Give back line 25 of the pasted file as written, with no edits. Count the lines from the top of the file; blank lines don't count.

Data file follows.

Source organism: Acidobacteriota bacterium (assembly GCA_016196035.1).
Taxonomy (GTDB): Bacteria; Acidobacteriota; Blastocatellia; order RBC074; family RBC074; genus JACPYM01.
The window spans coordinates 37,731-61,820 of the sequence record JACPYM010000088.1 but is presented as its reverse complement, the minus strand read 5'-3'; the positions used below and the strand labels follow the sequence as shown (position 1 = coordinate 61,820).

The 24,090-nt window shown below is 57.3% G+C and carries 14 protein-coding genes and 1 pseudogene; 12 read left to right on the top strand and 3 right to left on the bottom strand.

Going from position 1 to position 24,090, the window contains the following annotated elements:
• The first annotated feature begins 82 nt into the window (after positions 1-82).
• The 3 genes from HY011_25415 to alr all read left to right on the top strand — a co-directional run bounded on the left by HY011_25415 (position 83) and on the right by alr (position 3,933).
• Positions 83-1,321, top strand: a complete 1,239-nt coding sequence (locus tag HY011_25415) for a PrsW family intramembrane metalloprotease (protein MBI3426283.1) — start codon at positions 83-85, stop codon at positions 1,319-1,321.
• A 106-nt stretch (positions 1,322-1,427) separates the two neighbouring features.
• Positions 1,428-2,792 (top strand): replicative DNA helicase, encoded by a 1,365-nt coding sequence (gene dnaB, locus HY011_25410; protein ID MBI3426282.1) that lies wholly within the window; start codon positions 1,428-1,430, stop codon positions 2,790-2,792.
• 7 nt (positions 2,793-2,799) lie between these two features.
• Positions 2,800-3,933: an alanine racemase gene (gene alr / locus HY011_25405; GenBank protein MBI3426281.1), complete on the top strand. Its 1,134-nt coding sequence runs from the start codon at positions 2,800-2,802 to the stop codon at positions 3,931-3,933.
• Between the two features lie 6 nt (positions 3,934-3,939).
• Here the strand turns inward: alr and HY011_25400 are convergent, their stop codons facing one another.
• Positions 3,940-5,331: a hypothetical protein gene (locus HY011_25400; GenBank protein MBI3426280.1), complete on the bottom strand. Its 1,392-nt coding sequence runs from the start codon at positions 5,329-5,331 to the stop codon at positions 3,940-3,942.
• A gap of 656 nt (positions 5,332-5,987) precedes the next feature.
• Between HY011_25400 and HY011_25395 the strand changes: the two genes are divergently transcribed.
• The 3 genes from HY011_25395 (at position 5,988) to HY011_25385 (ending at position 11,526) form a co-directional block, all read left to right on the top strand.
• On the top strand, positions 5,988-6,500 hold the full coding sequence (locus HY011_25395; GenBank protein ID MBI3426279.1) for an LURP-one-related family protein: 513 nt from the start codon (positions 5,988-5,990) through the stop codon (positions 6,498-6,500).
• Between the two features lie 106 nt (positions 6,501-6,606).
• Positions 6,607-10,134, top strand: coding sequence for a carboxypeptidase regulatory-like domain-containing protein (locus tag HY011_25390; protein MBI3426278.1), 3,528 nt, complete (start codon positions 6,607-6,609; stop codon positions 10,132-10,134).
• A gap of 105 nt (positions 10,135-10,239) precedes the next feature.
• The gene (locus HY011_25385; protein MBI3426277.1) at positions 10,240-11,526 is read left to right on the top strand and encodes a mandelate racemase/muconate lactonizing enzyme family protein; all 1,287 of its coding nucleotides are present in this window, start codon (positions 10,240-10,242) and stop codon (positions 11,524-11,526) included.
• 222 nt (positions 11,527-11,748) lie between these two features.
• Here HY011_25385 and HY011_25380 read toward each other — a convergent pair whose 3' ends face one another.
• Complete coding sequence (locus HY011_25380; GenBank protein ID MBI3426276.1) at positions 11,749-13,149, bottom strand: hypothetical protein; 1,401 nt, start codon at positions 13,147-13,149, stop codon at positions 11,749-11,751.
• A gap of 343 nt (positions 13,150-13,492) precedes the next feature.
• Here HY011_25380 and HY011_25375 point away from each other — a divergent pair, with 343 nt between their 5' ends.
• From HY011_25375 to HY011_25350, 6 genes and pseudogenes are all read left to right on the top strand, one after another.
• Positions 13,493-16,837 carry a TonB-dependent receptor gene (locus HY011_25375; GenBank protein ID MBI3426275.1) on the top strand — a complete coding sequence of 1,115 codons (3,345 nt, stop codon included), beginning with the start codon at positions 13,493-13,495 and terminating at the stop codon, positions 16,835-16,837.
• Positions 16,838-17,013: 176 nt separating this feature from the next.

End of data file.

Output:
• Here HY011_25385 and HY011_25380 read toward each other — a convergent pair whose 3' ends face one another.